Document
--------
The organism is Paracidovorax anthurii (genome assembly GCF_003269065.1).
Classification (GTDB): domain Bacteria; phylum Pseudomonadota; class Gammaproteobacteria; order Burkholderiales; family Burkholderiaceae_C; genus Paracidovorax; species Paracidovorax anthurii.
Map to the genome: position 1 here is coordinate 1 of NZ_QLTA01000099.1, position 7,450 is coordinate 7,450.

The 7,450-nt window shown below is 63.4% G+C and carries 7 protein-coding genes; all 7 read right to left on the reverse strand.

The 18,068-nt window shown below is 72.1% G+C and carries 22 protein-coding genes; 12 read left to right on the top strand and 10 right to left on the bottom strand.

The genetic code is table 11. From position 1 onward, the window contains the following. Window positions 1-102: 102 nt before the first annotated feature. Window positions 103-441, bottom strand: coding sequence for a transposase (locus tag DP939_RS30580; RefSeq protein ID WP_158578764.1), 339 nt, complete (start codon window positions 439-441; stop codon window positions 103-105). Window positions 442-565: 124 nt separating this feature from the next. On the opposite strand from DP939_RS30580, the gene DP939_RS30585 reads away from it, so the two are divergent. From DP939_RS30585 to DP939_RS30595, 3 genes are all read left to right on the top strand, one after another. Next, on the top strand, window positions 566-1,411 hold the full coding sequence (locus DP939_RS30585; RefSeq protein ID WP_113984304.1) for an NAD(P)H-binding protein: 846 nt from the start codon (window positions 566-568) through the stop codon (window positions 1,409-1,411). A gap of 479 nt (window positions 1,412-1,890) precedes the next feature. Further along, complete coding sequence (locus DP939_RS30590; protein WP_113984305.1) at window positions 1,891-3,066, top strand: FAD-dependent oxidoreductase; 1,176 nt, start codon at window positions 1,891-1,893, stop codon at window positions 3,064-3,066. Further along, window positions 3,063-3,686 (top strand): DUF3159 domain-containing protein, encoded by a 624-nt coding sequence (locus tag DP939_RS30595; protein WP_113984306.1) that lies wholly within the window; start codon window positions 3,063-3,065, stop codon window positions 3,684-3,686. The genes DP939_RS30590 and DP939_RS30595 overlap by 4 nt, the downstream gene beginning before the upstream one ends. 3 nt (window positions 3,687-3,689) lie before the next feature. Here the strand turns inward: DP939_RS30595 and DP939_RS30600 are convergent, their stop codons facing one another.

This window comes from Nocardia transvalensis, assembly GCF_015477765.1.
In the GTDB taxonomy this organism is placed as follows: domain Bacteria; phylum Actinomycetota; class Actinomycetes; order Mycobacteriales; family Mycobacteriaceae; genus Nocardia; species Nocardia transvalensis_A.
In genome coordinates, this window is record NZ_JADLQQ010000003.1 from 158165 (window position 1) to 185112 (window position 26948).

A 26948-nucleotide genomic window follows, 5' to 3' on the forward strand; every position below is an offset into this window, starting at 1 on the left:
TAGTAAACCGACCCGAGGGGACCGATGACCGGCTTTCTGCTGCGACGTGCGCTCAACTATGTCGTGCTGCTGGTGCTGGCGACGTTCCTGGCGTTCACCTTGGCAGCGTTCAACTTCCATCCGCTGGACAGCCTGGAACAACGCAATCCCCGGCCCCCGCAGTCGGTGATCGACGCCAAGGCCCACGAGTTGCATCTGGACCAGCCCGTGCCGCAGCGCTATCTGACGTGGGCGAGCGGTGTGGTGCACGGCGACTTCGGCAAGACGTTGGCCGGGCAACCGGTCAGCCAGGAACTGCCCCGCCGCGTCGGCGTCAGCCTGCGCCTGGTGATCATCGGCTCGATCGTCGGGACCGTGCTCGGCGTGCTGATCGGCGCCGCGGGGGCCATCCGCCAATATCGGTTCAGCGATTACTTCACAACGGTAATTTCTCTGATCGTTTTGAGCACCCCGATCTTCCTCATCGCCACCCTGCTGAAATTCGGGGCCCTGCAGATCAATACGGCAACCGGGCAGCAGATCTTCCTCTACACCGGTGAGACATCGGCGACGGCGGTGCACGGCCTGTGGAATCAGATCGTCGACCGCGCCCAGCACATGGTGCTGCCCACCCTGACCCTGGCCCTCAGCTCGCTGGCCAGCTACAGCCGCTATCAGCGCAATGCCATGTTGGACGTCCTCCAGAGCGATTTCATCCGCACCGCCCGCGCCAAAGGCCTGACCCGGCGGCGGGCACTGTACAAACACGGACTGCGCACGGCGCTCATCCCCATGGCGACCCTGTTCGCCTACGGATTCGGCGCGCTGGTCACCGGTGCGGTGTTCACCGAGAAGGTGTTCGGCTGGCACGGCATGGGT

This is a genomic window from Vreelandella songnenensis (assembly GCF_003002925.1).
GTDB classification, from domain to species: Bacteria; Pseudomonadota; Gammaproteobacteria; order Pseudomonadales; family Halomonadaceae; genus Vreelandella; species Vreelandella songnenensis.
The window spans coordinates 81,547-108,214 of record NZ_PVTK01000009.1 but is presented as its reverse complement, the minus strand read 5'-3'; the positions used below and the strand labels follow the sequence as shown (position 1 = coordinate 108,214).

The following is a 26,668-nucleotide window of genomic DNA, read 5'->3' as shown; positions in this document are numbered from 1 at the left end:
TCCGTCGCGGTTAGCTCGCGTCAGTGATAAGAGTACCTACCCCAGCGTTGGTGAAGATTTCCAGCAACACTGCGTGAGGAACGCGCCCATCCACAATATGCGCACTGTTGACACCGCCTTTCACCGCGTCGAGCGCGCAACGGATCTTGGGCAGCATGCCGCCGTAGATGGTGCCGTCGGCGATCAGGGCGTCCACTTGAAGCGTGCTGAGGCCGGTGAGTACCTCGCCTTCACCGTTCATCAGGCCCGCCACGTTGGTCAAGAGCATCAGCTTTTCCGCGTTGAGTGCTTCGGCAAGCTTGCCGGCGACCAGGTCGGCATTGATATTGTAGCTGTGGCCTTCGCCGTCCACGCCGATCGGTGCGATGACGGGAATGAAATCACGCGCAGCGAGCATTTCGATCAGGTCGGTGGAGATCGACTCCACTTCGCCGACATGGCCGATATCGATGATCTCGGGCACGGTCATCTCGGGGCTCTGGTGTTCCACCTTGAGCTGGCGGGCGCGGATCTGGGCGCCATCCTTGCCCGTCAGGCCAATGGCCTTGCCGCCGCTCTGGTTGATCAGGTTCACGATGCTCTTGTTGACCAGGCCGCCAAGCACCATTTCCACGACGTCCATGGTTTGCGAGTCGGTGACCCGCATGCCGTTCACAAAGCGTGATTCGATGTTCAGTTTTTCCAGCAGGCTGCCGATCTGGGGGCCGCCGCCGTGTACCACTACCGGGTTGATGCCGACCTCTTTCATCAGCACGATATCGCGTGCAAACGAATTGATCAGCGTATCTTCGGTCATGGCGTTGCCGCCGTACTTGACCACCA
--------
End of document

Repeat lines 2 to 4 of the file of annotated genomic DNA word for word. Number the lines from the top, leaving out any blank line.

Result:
Classification (GTDB): domain Bacteria; phylum Pseudomonadota; class Gammaproteobacteria; order Burkholderiales; family Burkholderiaceae_C; genus Paracidovorax; species Paracidovorax anthurii.
Map to the genome: position 1 here is coordinate 1 of NZ_QLTA01000099.1, position 7,450 is coordinate 7,450.

The 7,450-nt window shown below is 63.4% G+C and carries 7 protein-coding genes; all 7 read right to left on the reverse strand.